There is only one detailed source for this battle, Snorri Sturluson’s Saga of King Harald. It is full of incorrect facts but it is also the only one available. What we can be certain of is that leaving their ships in Riccall, Harald and Tostig marched on York. Meanwhile, the young earls Edwin and Morcar, assembled their troops at Gate Fulford by the bank of the River Ouse. This was 2 miles from the city walls. They would have had plenty of time to gather intelligence about the movements of the Norse and send messages south to the King to ask for assistance. The Norwegians were a vast army and this was going to be no minor skirmish. This was obviously a serious attempt to invade and conquer.
But if there had been plenty of time to send word to Harold to come to their aid, why didn’t the northern earls do so? There may have been many reasons. Perhaps time, or maybe they were too young and impetuous, and felt a battle fought on the defensive would be doable. They may have wanted to assert their independence and strength, feeling that they were equipped to handle such an invasion; they were able to call on a large body of men who owed military service from their earldoms. There was also possibility that they may have been paranoid that Harold would strike a bargain with his brother Tostig and restore him to his former earldom which was now Morcar’s. It would be understandable, despite the union between their sister Aldith and the king, to imagine that the boys still harboured suspicions toward Harold and his family. It was because of Tostig that Alfgar had been overlooked for the earldom of Northumbria and when Harold had returned from exile in 1052, Alfgar had been made to give back the Earldom of East Anglia to Harold. Then later, when Alfgar’s father, Earl Leofric, died, part of the lands of his earldom had been carved up and given to the Godwinsons. The whole situation smacks of greedy Godwinsons who were power hungry, obtaining lands and earldoms, leaving out the sons of the rest of the nobles. But whatever their reasons, they failed to keep York from falling into the hands of the enemy, despite fighting bravely and putting up a great resistance.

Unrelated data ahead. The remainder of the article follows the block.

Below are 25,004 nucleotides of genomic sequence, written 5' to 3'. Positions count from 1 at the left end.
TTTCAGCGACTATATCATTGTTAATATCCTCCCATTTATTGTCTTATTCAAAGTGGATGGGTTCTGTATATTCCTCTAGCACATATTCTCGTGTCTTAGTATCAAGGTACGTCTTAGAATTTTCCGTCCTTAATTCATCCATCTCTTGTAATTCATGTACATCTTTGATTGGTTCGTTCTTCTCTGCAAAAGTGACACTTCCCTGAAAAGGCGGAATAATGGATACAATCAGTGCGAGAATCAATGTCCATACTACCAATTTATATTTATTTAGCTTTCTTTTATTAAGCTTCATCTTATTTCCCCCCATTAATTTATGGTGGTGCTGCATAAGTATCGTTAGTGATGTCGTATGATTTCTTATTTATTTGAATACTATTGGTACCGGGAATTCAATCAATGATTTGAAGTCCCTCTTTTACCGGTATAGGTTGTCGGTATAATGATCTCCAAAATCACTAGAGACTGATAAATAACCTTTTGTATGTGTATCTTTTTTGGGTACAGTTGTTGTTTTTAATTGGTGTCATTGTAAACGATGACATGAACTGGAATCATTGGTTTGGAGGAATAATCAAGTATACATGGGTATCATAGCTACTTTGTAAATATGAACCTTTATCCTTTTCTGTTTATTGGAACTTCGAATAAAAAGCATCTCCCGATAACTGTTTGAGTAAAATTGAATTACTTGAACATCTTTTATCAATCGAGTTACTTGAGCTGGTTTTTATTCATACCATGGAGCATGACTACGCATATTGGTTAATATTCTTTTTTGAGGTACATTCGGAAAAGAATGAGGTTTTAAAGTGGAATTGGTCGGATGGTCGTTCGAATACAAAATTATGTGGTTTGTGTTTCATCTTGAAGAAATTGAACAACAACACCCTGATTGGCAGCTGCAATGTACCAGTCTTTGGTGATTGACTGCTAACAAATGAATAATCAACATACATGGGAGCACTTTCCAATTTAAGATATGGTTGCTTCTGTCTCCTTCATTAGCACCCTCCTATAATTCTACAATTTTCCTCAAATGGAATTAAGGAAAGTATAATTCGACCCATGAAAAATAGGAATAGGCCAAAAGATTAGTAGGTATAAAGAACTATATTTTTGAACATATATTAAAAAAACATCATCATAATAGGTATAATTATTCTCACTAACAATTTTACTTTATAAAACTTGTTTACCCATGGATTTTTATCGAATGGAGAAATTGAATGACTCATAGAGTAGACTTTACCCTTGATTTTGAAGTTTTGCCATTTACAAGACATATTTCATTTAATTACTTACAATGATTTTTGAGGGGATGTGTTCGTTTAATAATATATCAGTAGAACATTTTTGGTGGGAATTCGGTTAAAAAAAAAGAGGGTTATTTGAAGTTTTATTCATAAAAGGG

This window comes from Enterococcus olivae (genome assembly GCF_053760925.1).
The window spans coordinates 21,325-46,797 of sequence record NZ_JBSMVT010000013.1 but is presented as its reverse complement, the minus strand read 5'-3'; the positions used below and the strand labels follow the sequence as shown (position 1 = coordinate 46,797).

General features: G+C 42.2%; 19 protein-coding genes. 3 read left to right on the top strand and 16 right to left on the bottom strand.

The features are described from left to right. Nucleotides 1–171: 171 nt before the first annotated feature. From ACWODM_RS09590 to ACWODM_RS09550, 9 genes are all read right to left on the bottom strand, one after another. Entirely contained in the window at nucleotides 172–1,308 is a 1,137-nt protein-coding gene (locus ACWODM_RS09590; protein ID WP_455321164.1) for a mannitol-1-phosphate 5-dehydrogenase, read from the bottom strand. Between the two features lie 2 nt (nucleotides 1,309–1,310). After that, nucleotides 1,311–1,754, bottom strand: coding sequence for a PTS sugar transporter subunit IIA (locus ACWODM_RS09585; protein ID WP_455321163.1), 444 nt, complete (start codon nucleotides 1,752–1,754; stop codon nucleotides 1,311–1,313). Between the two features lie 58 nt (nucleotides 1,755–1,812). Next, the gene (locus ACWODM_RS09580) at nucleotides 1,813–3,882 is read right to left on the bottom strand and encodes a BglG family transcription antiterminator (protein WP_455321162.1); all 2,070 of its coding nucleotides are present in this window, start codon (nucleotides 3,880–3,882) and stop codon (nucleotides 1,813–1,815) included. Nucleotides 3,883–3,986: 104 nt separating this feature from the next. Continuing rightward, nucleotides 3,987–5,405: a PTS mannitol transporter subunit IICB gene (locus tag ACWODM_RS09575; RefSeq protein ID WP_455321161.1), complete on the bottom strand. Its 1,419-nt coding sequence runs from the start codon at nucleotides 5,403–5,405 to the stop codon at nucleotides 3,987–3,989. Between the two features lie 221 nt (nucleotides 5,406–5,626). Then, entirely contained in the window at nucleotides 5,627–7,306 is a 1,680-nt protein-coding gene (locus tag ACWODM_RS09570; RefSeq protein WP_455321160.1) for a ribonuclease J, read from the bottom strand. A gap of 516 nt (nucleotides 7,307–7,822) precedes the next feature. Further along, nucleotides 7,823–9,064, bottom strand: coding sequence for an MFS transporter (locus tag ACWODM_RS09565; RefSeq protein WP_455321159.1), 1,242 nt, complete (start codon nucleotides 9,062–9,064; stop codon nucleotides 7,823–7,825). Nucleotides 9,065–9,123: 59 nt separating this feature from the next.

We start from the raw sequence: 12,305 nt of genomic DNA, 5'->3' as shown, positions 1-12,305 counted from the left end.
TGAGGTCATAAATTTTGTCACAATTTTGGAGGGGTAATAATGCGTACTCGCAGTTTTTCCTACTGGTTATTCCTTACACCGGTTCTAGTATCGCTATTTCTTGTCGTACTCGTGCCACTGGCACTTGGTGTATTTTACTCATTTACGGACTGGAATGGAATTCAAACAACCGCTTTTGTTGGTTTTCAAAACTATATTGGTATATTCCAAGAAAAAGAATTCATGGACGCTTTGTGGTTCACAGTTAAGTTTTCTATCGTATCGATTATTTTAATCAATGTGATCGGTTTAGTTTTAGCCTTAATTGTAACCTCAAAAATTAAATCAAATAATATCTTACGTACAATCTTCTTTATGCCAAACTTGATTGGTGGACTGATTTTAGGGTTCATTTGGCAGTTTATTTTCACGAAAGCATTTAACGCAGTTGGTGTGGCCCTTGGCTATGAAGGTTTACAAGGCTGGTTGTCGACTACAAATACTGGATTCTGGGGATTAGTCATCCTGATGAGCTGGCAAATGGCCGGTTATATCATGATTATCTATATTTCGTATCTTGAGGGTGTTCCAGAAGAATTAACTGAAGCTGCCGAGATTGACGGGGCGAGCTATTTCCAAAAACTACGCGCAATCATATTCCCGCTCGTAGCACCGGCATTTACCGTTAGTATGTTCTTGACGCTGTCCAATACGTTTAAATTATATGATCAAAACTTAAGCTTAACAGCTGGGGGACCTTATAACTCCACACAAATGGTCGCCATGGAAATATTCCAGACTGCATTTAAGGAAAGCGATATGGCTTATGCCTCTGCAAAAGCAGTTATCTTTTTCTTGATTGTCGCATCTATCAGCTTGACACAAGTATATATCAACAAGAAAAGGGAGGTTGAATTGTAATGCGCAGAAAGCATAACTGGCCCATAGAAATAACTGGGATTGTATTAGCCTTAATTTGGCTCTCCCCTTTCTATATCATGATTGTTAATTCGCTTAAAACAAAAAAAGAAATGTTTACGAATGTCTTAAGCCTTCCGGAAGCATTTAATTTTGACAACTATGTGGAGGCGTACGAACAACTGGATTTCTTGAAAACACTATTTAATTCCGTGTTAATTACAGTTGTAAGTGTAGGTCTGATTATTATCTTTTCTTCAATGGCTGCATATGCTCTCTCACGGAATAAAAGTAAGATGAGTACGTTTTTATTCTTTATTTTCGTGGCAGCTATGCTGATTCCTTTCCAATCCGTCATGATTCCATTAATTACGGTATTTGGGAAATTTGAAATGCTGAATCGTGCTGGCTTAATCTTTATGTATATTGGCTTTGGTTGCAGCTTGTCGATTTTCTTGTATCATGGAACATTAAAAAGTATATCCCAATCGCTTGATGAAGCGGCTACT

The Anglo-Saxon Chronicle tells us that the Earls’ army was as large a force as they could muster. Snorri Sturluson insists it was an ‘immense’ army. Most likely it was at least 5,000 men plus York itself could muster 1,000 alone. Then there would have been the armies of the surrounding shires from Cheshire to the Scottish borders. The Earls would have had their own huscarles, personal body guards numbering around 300 men or so each. This would have taken some mobilising and it shows the relaxed attitude of the Vikings that allowed them the time to do it, that was eventually to be their downfall. As they approached Gate Fulford Harald’s scouts saw the formidable army lining up against them. ‘Gate’ is actually meant to mean a road through a ‘foul’ (muddy/swampy) ford.
King Harald’s Saga informs us that the Norse king’s standard, The Raven, was placed near the river at the back of his army which then stretched all the way up ‘where there was a deep and wide swamp, full of water’ no doubt the ‘foul’ or full ford. Moving toward the Norse army and using the stream that ran across the approaching road to strengthen their front, they manoeuvred in close formation as a shieldwall. Morcar led the vanguard and faced Tostig’s troops on the opposite side of the stream and Edwin’s men faced Hardrada nearer the Ouse.
According to the Worcester Chronicle the English fought bravely at the onset, and that Tostig’s Norwegians were pushed back. Tostig’s troops were heavily engaged by Morcar’s men and hard-pressed. It was then that Hardrada lead his famous devastating charge to cut them down, with a blast of horns and war trumpets ringing through the air. Edwin’s huscarles are slaughtered and the English begin to break up. Seeing that defeat was imminent, the levies broke and fled back to York. Having overwhelmed Edwin’s men, Hardrada now closed in to support Tostig on his right flank and Morcar’s men were trapped in the swamp. Many met their deaths there in those murky muddy waters, sucking their bodies into its ravenous depths. Florence of Worcester claims that there were less men killed on the battlefield that drowned than in the river.